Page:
Ghana Rugby National Championship Team Captain: Michael Wilson Pt. 1

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Mike Wilson enjoying his NYRC tech tee
Mike Wilson enjoying his NYRC tech tee

New York, NY – With all the big domestic matches happening over the past few months, the interviews with Mike Wilson of the Ghana Rugby Football Union (GRFU) interview were left in the vault. We open the vault today and go back a few months to my adventure in Ghana to fill you in a bit about rugby in this small, but great, nation.

Before we get to Mr. Wilson let’s get some background on rugby in Ghana and its current state. There are 9 teams nationwide, but 6 are located in and around the capital, Accra. The game started developing in 2000, prior to that there informal teams or clubs started by ex-Pats and English Naval officers. Currently Ghana has both a
15-a-side and 7s team, that compete internationally. They received no funding from the Ghana Olympic Committee and all funding is through donations or out of the players pockets. They recently won the Division 3 Sevens title. It was a major milestone for Ghana Rugby’s growth.

Currently Ghana rugby is focusing on schools and introducing the game at a youth level. The plan is to get the game introduced to more secondary (High School) schools so the kids grow up playing rugby all the way through their formative years.

Ghana Rugby

With this background on Ghana Rugby, let’s talk with the captain of Ghana’s Men’s 15s National Team, Mike Wilson.

JB: Mike, glad to have you here. Can you tell me and our readers, how did you become interested in rugby?
Wilson: It all started in 2003 when I watched an England game. I can’t remember how I was watching it but I was. England’s victory inspired me to go out and try rugby!

JB: Ok, great so how long after watching did you start and how long have you been playing since?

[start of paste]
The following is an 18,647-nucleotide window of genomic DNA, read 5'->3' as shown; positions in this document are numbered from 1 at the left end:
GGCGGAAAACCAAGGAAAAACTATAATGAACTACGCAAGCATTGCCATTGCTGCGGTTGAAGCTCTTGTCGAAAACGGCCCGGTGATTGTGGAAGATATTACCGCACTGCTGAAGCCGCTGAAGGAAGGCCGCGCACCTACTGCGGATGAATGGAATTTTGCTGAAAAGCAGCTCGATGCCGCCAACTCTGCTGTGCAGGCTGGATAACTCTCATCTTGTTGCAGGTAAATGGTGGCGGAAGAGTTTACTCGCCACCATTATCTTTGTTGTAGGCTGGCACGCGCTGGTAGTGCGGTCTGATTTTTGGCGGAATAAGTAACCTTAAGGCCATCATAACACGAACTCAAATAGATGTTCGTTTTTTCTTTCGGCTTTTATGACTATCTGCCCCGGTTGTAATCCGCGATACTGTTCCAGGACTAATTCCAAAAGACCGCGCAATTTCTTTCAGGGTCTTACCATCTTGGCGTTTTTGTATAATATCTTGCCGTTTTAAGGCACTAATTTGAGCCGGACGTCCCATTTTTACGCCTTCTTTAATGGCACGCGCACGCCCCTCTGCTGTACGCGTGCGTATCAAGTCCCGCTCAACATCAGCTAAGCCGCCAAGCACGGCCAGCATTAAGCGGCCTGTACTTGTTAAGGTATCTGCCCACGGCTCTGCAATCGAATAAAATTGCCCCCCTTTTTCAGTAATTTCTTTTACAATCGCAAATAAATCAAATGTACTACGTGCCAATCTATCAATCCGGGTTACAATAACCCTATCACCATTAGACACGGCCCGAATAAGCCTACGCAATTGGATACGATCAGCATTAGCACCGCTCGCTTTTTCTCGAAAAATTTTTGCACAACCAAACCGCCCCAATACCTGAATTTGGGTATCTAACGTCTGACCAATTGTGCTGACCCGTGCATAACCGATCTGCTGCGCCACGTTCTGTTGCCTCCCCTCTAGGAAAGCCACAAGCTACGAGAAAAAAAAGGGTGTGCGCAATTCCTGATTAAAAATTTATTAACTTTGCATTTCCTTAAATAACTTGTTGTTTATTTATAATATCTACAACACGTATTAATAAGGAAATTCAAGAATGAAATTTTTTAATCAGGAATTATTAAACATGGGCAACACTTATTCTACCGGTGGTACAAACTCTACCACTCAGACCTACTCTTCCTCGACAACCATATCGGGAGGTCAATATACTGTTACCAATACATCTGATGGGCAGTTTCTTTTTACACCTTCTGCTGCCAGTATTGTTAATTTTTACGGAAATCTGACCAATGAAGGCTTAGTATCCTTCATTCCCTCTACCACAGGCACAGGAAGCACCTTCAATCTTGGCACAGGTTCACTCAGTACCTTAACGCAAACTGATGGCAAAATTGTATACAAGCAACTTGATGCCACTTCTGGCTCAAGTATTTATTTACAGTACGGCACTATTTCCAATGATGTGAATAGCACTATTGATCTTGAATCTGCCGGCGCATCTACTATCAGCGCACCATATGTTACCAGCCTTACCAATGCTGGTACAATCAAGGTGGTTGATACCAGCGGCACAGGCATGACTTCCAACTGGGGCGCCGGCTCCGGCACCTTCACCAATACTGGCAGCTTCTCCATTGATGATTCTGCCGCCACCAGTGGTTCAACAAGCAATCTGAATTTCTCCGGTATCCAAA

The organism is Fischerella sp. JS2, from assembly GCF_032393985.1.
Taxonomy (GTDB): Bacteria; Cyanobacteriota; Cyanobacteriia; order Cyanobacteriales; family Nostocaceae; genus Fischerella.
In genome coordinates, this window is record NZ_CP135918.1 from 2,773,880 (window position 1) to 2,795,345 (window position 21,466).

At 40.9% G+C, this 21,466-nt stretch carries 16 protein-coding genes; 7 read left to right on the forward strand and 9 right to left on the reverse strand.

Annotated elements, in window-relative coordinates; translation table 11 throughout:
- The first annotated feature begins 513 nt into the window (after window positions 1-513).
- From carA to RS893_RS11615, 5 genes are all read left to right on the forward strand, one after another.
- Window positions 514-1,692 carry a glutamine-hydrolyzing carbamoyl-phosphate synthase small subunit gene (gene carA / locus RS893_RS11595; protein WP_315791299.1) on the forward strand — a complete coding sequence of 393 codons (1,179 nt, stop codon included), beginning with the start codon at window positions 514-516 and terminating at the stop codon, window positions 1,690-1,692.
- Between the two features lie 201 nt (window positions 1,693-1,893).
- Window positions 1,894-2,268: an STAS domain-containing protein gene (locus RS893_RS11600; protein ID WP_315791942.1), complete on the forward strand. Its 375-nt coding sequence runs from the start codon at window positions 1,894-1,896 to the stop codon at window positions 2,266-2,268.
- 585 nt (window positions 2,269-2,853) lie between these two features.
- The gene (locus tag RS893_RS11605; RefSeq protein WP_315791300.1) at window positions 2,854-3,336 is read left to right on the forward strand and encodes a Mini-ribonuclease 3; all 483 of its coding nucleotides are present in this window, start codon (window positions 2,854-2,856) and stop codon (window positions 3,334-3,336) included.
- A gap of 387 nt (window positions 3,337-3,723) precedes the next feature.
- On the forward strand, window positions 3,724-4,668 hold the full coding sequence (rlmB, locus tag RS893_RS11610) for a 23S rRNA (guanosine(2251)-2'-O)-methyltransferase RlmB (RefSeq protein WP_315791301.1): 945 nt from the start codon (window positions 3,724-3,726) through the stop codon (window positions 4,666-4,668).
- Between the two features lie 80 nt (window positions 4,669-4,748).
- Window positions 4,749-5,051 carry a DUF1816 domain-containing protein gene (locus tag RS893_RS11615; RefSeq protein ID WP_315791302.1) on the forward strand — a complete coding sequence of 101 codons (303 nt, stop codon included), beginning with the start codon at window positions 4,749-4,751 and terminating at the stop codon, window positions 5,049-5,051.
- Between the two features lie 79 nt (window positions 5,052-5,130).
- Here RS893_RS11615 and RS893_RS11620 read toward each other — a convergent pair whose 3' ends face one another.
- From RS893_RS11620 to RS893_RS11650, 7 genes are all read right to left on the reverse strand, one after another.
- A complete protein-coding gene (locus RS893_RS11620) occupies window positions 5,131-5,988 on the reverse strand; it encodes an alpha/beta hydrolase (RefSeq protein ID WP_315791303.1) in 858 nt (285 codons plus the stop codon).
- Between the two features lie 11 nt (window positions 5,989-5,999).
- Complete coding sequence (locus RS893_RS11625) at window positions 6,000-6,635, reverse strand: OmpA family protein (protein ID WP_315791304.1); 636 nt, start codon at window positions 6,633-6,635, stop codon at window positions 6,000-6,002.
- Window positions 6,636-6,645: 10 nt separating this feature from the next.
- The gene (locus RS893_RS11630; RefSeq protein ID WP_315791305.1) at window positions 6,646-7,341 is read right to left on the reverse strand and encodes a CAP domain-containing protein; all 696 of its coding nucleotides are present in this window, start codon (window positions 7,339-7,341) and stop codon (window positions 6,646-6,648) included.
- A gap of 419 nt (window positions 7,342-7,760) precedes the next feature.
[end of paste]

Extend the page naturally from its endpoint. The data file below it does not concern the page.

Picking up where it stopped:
Wilson: I have been playing rugby for 10 years now, since I saw that game. My older brother James played rugby, he also inspired me to not only play but be the best I can be.

JB: I remember my first rugby game being utter chaos but afterward, I knew this was the game for me. How about you?
Wilson: I have to say the same thing. That first game changed everything for me. I knew this was the sport for me.
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JB: Tell us about your rise from club rugby to National team.
Wilson: Well the national team was created in 2005 and there were no clubs then so it was only national team games for me until 2008 when I joined Cosmos Buffaloes. However in the intervening period I played for the under 18 national team and after my first season with the Buffaloes I made the national team in 2009.

JB: You mentioned you were one of the founding players of the Buffaloes, correct?
Wilson: Yes, I am one of the first Buffaloes. We are called Cosmos because we train and play at the Cosmos secondary school. Since our creation we have enjoyed huge success.

JB: Tell us about this success and the history of the Buffaloes?
Wilson: The Buffaloes were created by former national team player, and coach, Salim Amuzuloh. He began the club and got into coaching after an injury. Coach Salim brought me and a couple of the other guys over from the national team. The men’s team won the national title in 15s in 2012 and lead the table in 2013. Our mens 7s team also just won the national title. The women’s team are the 15s and 7s champions also. We also have a youth 15s side that we are developing.

JB: What is your role with the club and what position do you play?
Wilson: I am comfortable playing blindside flanker or 8man in 15s, and in 7s I am a prop. I serve as the club captain for both sides and off the field I am the website administrator and treasurer.

JB: Let’s take a break. If any of our readers are interested, you can watch the impromptu and unscripted video footage of our interview (warts and all) here, here and here.

That is it for today, tune in tomorrow for part 2 of the interview. In the meantime, feel free to comment below, look for and “Like” our Facebook Rugby Wrap Up Page and follow us on Twitter @RugbyWrapUp, @JunoirBlaber, @Declan Yeats, @Mathew Drew Turner and @Ebstide52, respectively. And until the next time… stay low and keep pumping those legs

About Junoir Blaber 868 Articles
Born in Osu, Accra, Ghana, West Africa, Junoir Blaber is a rare commodity; while most Ghanians eat, sleep and dream Soccer (football), Junoir is all about Rugby. A self-proclaimed Rugbyologist, he has been involved in Rugby as a ref, coach, administrator and player since Columbus discovered Ohio. His useful/trivial rugby knowledge qualify Blaber as RWU's Senior Correspondent & known in rugby circles as The Rugby Rain Man. He can also be found moonlighting for our American partners at